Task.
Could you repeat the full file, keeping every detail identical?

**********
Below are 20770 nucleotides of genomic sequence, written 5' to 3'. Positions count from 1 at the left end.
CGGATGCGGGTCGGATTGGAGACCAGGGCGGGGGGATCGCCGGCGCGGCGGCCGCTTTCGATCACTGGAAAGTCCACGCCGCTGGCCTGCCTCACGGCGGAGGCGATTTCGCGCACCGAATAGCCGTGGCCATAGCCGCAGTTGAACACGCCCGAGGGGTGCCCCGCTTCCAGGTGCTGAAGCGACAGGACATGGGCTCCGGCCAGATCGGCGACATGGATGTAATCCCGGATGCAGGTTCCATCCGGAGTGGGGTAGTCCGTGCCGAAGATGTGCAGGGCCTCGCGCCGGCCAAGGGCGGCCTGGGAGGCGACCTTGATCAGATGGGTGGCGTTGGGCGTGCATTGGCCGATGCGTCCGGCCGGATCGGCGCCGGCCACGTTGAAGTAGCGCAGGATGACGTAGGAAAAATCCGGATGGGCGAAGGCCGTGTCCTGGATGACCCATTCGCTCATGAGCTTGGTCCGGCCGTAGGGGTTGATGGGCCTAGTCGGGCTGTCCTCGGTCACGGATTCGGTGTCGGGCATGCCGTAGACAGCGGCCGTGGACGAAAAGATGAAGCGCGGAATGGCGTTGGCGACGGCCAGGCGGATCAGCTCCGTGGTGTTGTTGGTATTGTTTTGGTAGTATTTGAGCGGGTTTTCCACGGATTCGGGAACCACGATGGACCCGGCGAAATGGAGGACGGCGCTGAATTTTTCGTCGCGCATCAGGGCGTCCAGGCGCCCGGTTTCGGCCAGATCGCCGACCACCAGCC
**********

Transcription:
Below are 20770 nucleotides of genomic sequence, written 5' to 3'. Positions count from 1 at the left end.
CGGATGCGGGTCGGATTGGAGACCAGGGCGGGGGGATCGCCGGCGCGGCGGCCGCTTTCGATCACTGGAAAGTCCACGCCGCTGGCCTGCCTCACGGCGGAGGCGATTTCGCGCACCGAATAGCCGTGGCCATAGCCGCAGTTGAACACGCCCGAGGGGTGCCCCGCTTCCAGGTGCTGAAGCGACAGGACATGGGCTCCGGCCAGATCGGCGACATGGATGTAATCCCGGATGCAGGTTCCATCCGGAGTGGGGTAGTCCGTGCCGAAGATGTGCAGGGCCTCGCGCCGGCCAAGGGCGGCCTGGGAGGCGACCTTGATCAGATGGGTGGCGTTGGGCGTGCATTGGCCGATGCGTCCGGCCGGATCGGCGCCGGCCACGTTGAAGTAGCGCAGGATGACGTAGGAAAAATCCGGATGGGCGAAGGCCGTGTCCTGGATGACCCATTCGCTCATGAGCTTGGTCCGGCCGTAGGGGTTGATGGGCCTAGTCGGGCTGTCCTCGGTCACGGATTCGGTGTCGGGCATGCCGTAGACAGCGGCCGTGGACGAAAAGATGAAGCGCGGAATGGCGTTGGCGACGGCCAGGCGGATCAGCTCCGTGGTGTTGTTGGTATTGTTTTGGTAGTATTTGAGCGGGTTTTCCACGGATTCGGGAACCACGATGGACCCGGCGAAATGGAGGACGGCGCTGAATTTTTCGTCGCGCATCAGGGCGTCCAGGCGCCCGGTTTCGGCCAGATCGCCGACCACCAGCC